After the Webinar: How Shelters Can Make Policies More Humane for Wildlife. Q&A with Lynsey White

Webinar presenter Lynsey White answered a number of your questions after her presentation, How Shelters Can Make Policies More Humane for Wildlife.   Here are just a few of her responses.


Audience Question: In regard to not euthanizing bats when possible exposure may have occurred, how is that handled with the State Board of Animal Health or the Board of Human Health? We’re required to contain euthanized and send the bat for testing if found in a room of humans that were sleeping.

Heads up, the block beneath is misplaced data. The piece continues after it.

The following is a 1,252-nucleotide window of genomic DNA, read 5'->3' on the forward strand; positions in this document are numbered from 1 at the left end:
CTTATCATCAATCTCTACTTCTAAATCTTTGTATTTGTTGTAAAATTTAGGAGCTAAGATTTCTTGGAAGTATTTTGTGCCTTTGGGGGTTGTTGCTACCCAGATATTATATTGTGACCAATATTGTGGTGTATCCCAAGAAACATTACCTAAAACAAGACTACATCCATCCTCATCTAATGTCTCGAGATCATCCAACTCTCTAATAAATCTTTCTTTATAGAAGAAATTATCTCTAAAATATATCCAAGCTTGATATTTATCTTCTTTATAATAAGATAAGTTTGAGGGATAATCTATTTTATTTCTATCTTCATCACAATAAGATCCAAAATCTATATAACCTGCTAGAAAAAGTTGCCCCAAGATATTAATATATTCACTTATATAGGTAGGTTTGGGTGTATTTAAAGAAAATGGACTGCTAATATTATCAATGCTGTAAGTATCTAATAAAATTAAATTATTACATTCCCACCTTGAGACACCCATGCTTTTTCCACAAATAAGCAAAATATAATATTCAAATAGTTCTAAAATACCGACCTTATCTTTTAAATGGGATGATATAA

Lynsey White:  That’s a tricky one. We recognize, of course, that you have to abide by the health regulations in your state. However, we recommend against those policies that require euthanasia when exposure cannot be ruled out. So of course, If there has been a bat in a  room where someone has been sleeping, then there could have been exposure. We understand that even though in a lot of those cases there probably wasn’t exposure, but that there could have been. In those cases, we are not going to argue with that policy because of course human safety is the most important issue here. We’re talking more about an agency that, for instance, has a policy where even if they just see a bat outside in a tree, they have to euthanize it. That’s the kind of thing that we really want to move away from. But we also have some partners that have worked with their local health agencies that have really created some great partnerships. The Animal welfare League of Arlington has done a great job with that. They’d be happy to share their experiences there. If you would like to we can get you in touch with them.